(© Dmitriy Shironosov / Dreamstime.com)

However, these issues were not what riled up the residents to protest. Rather, it was the discrepancies in the information that was sent out that caused residents to suspect that the MBPJ was trying to prevent objections from being heard through proper channels. The facts were:

  • Sales brochures were already printed and according to the residents, units were being offered for sale at the sales office (which is a problem since the project is not approved yet).
  • The two objection boards declaring the project was being proposed and which served as a 21-day notice to residents was flawed. It failed to list the proposal to build two 15-28 storey office blocks with 8 levels of podium that was listed in the official MBPJ letters sent out to residents to inform them of the project.
  • The official MBPJ letters sent out to inform neighbouring property owners of the impending project were only sent out to a few residents.

Following those revelations, the MBPJ instructed the developer to re-deploy the objection board with the missing items while the council would issue a fresh 21-day objection notice letter to the residents.


At the FAS field (Pic courtesy of KW Mak)

Argument lost

Now, it may seem like Cynthia and I were proven right in showing up to hear the residents’ grouses, as our presence prevented the misconception that the MBPJ was deliberately out to hoodwink the residents.

I would rather have been proven wrong, since the protest showed the service delivery system was not working properly. Were it implemented as per the law, the people would not have had to resort to street protests to highlight the issues at hand.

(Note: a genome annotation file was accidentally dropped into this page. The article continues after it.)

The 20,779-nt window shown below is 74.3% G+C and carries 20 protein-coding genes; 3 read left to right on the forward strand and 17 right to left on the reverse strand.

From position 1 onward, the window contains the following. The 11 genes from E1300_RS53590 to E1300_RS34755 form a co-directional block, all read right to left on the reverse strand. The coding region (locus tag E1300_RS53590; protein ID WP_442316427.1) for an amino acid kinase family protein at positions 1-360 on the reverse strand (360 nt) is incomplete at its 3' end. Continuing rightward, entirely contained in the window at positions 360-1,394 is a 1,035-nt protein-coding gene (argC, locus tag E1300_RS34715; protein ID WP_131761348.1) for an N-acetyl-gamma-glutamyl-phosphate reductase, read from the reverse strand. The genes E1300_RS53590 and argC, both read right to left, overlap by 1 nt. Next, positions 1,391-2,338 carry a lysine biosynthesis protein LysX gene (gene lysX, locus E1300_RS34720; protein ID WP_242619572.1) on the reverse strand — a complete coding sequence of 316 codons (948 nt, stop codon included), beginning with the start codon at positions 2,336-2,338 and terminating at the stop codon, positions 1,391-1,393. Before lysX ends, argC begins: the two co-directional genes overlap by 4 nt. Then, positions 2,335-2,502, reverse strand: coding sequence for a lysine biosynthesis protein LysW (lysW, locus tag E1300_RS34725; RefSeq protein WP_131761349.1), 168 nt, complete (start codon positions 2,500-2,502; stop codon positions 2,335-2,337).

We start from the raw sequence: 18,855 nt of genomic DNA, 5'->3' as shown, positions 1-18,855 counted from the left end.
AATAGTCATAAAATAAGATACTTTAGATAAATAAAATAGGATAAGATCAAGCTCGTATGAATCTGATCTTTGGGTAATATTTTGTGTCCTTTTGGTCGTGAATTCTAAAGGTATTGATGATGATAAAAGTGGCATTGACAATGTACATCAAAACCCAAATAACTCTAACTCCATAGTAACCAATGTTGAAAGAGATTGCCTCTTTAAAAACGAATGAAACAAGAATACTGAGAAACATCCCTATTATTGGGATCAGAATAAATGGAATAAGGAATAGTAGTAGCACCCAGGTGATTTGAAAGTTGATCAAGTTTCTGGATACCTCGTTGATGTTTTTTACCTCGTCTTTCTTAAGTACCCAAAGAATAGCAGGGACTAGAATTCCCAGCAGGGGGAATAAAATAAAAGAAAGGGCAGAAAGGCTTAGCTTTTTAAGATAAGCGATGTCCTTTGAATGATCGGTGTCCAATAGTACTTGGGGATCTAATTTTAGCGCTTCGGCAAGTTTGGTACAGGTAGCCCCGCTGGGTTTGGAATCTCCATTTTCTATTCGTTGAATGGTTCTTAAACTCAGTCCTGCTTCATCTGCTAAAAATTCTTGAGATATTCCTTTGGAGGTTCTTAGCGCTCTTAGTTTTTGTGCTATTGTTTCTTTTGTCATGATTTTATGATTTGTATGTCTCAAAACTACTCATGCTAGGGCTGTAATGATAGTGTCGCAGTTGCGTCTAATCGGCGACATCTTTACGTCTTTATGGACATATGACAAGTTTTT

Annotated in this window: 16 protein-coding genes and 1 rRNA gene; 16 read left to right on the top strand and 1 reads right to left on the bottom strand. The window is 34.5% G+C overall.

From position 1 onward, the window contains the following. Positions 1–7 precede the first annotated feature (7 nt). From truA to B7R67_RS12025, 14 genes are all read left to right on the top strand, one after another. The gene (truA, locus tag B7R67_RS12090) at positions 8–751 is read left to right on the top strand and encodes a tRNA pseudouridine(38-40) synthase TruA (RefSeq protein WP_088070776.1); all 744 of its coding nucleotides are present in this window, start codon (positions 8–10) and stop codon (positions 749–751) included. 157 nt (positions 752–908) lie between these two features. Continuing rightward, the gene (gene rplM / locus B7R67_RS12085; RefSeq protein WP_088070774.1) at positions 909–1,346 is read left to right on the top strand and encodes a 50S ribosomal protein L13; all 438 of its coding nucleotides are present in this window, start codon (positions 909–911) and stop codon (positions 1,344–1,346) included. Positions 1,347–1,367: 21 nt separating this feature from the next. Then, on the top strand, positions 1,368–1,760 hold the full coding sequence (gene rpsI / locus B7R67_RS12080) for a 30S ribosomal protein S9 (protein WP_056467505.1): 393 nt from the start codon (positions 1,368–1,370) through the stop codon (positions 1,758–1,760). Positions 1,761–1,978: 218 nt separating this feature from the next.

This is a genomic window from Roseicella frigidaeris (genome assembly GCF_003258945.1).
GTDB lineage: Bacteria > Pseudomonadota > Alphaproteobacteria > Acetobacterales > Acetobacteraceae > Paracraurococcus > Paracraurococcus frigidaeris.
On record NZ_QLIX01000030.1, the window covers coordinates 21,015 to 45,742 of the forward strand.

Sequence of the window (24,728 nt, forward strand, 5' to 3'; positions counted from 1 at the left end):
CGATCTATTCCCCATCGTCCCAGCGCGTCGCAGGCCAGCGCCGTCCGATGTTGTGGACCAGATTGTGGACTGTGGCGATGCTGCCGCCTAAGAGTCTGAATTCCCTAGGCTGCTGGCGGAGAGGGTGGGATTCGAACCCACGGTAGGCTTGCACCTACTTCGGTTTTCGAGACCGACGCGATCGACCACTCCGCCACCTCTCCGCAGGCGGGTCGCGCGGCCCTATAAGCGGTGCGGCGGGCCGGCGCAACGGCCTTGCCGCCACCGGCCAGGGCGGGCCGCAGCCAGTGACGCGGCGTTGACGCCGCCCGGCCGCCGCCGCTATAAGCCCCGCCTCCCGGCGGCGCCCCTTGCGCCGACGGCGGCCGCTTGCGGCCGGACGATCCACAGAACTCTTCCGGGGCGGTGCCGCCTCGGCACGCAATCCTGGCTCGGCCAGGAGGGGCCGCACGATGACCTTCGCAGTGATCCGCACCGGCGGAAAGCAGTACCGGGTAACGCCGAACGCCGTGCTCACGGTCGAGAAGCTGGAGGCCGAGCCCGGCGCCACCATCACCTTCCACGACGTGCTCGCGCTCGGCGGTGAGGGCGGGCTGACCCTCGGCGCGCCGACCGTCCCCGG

The episode also demonstrated that the system is not geared to take into account the concerns of those in the larger area who may be affected by a particular development.

Some 200 residents who assembled that day came from all over Petaling Jaya representing many residents associations who rallied under the banner of the All Petaling Jaya, Selangor, Residents’ Association Coalition (APAC). They came together to protest against the loss of an open space and traffic congestion from the project at the LDP Highway.

In that sense, APAC is no different from any trade or workers union seeking to protect the welfare of its members. I do not see a problem with a large coalition of interested parties taking to the streets to protest on an issue, provided they do it peacefully.

Lessons learnt

Right now, the public does not trust the government, regardless of which political divide we come from. It is due to any number of reasons, from conflicting statements made, to the lack of information being disseminated. Without such information, the people will always believe that the government is out to make a quick buck.

This, to me, is a systemic flaw that needs correcting. The public protests because the system does not work. I believe the right of the public to assemble peacefully to protest over an issue should not be taken by the government as something bad but something constructive.

In this instance, had the residents not highlighted the council’s mistakes, an injustice would have been done and no one would be the wiser.


MBPJ councillor KW Mak wishes everyone a Happy New Year and hopes the public will continue to make him wiser.